“With the lack of childcare, I have no time to work or take care of our apartment. I earn a lot less than my husband and work for myself in an industry that has slowed down, so I have taken on the vast majority of the extra childcare and schooling. With only one kid and a small apartment with no yard, this feels like a full-time job! I love parts of it but would enjoy it more if I got breaks. The timeline is overwhelming.”

“My son is 3 and he DESPERATELY misses school and doing things with us. Both my husband and I work full time and cannot take shifts. We feel like terrible parents and terrible employees. For 14 hours a day. Every day. There is no break, nothing to look forward to, no sanity.”

We’re responding to epic change while doing more of everything. There’s more housework, childcare and involvement in activities for our kids. And more required to stabilize our work, families and communities. When the pandemic disrupted life, we didn’t know how long it would last. So, we eliminated self-care to make space for the added responsibilities. Unfortunately, COVID19 is just one of many threats to our wellbeing.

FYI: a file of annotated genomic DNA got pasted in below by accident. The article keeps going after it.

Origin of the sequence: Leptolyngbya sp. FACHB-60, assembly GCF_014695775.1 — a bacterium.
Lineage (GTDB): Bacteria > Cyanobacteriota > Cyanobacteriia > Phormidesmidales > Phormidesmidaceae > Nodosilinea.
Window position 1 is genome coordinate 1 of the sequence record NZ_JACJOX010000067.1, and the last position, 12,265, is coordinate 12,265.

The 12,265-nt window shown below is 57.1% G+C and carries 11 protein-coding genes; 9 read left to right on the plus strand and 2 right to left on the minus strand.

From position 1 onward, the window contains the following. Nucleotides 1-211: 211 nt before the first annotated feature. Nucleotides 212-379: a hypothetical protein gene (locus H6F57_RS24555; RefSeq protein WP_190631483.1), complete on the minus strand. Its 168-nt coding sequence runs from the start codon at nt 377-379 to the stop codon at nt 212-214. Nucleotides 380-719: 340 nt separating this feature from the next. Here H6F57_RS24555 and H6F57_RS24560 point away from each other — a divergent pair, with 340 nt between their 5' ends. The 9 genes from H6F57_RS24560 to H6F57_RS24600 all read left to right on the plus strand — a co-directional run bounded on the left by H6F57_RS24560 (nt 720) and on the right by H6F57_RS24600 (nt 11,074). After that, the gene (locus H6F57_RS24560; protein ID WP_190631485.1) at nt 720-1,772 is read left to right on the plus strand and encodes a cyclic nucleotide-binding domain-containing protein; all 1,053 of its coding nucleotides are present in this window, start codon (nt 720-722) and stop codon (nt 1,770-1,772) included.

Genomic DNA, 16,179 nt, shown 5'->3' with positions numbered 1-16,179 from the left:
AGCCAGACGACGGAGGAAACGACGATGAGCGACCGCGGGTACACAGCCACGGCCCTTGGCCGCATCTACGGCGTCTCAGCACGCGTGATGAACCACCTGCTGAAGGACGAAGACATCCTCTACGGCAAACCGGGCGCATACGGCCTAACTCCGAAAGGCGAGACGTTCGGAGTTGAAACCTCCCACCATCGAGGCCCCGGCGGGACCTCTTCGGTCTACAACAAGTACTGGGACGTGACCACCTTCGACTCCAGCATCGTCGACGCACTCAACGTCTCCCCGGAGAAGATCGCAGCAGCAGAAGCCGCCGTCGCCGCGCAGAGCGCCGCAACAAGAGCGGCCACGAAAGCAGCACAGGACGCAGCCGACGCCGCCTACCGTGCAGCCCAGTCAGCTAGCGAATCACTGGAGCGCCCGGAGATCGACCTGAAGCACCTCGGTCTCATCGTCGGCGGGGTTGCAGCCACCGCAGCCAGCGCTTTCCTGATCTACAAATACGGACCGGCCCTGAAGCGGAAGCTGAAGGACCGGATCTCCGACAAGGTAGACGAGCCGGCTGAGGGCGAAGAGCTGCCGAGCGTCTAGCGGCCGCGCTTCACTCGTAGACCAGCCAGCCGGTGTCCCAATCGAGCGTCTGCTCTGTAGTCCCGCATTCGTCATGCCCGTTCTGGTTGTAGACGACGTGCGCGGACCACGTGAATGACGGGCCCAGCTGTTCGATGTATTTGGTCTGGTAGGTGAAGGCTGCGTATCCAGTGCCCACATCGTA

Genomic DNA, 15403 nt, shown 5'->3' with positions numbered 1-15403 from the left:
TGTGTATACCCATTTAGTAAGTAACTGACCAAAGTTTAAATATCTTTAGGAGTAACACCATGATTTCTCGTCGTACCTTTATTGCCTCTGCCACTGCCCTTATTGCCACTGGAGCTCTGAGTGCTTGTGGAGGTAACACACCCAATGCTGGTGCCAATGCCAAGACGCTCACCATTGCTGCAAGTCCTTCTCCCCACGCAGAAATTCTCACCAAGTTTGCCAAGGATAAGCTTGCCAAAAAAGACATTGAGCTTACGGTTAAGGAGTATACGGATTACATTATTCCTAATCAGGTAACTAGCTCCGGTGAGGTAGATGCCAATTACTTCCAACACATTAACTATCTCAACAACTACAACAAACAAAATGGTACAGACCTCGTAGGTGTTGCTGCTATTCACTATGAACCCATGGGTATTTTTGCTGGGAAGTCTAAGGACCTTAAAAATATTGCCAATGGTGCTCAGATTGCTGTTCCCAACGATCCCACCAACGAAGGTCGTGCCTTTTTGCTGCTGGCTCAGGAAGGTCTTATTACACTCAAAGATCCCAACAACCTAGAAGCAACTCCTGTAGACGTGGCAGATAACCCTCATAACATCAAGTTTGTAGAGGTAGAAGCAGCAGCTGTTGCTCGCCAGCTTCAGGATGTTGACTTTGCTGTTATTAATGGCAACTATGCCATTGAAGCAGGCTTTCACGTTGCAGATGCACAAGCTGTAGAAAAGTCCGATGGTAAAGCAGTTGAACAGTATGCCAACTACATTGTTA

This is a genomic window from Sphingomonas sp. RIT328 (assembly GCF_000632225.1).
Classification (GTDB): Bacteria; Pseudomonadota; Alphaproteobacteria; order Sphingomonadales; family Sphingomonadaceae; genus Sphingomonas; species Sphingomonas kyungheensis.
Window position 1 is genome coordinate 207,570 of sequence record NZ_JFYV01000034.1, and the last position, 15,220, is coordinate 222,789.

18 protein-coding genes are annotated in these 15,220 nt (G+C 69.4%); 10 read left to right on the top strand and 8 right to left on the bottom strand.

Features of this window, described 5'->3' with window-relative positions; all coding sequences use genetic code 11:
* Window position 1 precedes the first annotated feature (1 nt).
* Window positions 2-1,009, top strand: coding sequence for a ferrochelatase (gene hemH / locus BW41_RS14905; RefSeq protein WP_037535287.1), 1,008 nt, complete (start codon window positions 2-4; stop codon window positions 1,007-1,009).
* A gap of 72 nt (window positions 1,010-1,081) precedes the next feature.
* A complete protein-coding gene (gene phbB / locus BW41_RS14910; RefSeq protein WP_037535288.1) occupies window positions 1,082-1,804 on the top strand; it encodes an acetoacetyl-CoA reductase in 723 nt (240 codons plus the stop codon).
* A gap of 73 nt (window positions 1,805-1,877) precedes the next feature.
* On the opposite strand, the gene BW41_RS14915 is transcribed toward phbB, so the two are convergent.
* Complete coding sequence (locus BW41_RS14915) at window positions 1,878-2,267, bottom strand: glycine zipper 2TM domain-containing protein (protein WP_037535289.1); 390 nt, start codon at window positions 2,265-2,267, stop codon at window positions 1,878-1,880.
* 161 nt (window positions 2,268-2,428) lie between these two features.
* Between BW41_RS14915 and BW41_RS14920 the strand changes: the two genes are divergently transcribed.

Establishing habits that support our mental and physical health can take years! In this crisis, it’s hard to even think about self-care but it’s critical to manage the stress that also harms our health. Most (61%) surveyed Moms report doing ‘terribly’ or ‘not as well as usual’ caring for themselves.

The Pressure is Unforgiving

When asked ‘what’s been the hardest?’ in this pandemic the list of concerns is long and varied. Moms worry about everything from their own Continue reading “Self-Care Is the First Thing to Go in a Crisis”